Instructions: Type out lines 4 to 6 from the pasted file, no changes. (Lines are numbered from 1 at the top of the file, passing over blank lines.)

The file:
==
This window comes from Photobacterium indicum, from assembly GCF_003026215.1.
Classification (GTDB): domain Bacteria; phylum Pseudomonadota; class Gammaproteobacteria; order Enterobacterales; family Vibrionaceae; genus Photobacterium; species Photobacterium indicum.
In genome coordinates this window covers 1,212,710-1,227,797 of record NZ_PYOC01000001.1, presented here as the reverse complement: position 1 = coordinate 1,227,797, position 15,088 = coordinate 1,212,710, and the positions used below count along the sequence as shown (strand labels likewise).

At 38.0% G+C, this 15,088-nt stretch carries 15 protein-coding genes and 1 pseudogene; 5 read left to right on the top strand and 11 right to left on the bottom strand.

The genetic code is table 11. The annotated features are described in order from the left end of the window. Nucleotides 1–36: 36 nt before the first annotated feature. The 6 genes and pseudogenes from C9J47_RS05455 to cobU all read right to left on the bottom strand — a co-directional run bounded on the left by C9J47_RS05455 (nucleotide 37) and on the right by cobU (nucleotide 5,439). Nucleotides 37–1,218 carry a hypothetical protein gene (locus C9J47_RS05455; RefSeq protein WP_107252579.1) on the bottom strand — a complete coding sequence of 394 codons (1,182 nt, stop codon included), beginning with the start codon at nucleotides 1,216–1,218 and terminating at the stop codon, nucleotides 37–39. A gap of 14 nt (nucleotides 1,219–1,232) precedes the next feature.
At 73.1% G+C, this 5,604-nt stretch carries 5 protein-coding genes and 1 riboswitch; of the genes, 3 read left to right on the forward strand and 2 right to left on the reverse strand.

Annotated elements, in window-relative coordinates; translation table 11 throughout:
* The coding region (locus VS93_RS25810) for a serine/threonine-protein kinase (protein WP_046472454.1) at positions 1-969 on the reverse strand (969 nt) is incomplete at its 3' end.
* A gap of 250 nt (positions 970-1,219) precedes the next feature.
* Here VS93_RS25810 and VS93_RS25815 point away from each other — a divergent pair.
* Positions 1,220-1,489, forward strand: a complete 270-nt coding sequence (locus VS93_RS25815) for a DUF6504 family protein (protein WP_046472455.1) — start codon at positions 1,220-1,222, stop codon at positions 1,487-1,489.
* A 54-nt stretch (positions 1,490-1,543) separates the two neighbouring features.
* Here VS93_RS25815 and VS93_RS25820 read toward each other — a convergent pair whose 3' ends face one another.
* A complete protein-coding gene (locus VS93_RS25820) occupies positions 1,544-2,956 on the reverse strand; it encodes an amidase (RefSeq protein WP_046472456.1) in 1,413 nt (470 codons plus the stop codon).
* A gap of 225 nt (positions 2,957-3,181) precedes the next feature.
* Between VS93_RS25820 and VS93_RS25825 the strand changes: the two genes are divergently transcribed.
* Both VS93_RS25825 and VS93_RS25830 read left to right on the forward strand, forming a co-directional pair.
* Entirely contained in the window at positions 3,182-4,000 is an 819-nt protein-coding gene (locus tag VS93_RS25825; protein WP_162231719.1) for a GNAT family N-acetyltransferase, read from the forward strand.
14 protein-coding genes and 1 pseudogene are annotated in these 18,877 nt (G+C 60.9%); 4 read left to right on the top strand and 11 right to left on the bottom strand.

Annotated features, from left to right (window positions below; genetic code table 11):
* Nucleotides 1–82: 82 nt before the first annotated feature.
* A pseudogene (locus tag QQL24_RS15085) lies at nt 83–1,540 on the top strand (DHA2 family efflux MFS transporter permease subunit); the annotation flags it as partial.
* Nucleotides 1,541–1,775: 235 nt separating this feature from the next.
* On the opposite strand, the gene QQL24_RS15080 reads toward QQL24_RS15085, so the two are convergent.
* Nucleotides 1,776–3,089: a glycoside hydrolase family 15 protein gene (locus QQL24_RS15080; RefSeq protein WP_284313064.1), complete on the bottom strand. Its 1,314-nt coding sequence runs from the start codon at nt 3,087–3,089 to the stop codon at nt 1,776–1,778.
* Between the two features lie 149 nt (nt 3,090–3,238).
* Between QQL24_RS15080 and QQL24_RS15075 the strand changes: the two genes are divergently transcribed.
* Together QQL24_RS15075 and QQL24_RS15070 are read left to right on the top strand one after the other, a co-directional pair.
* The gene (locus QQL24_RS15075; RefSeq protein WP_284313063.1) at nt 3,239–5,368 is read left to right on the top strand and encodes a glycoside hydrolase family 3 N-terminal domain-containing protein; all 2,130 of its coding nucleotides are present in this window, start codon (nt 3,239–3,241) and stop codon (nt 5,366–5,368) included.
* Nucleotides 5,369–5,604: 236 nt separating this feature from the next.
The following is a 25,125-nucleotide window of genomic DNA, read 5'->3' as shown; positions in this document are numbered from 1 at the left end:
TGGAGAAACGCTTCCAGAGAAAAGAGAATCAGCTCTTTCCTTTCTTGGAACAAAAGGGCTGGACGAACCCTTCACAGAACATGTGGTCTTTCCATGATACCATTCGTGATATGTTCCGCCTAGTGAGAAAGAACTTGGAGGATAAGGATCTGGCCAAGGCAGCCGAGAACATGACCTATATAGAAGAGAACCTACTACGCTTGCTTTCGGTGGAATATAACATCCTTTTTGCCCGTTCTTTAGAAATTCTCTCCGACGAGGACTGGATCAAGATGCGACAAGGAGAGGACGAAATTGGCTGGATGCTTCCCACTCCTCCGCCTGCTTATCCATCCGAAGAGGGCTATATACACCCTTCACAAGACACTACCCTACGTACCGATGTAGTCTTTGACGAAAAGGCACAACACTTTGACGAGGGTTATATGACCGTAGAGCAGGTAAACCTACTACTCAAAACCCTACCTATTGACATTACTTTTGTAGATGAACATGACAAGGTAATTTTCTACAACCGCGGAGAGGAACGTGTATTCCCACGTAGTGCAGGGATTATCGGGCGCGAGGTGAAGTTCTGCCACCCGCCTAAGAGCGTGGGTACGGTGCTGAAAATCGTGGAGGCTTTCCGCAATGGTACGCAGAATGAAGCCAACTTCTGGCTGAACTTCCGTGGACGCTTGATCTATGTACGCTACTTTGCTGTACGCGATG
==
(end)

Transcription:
At 38.0% G+C, this 15,088-nt stretch carries 15 protein-coding genes and 1 pseudogene; 5 read left to right on the top strand and 11 right to left on the bottom strand.

The genetic code is table 11. The annotated features are described in order from the left end of the window. Nucleotides 1–36: 36 nt before the first annotated feature. The 6 genes and pseudogenes from C9J47_RS05455 to cobU all read right to left on the bottom strand — a co-directional run bounded on the left by C9J47_RS05455 (nucleotide 37) and on the right by cobU (nucleotide 5,439). Nucleotides 37–1,218 carry a hypothetical protein gene (locus C9J47_RS05455; RefSeq protein WP_107252579.1) on the bottom strand — a complete coding sequence of 394 codons (1,182 nt, stop codon included), beginning with the start codon at nucleotides 1,216–1,218 and terminating at the stop codon, nucleotides 37–39. A gap of 14 nt (nucleotides 1,219–1,232) precedes the next feature.
At 73.1% G+C, this 5,604-nt stretch carries 5 protein-coding genes and 1 riboswitch; of the genes, 3 read left to right on the forward strand and 2 right to left on the reverse strand.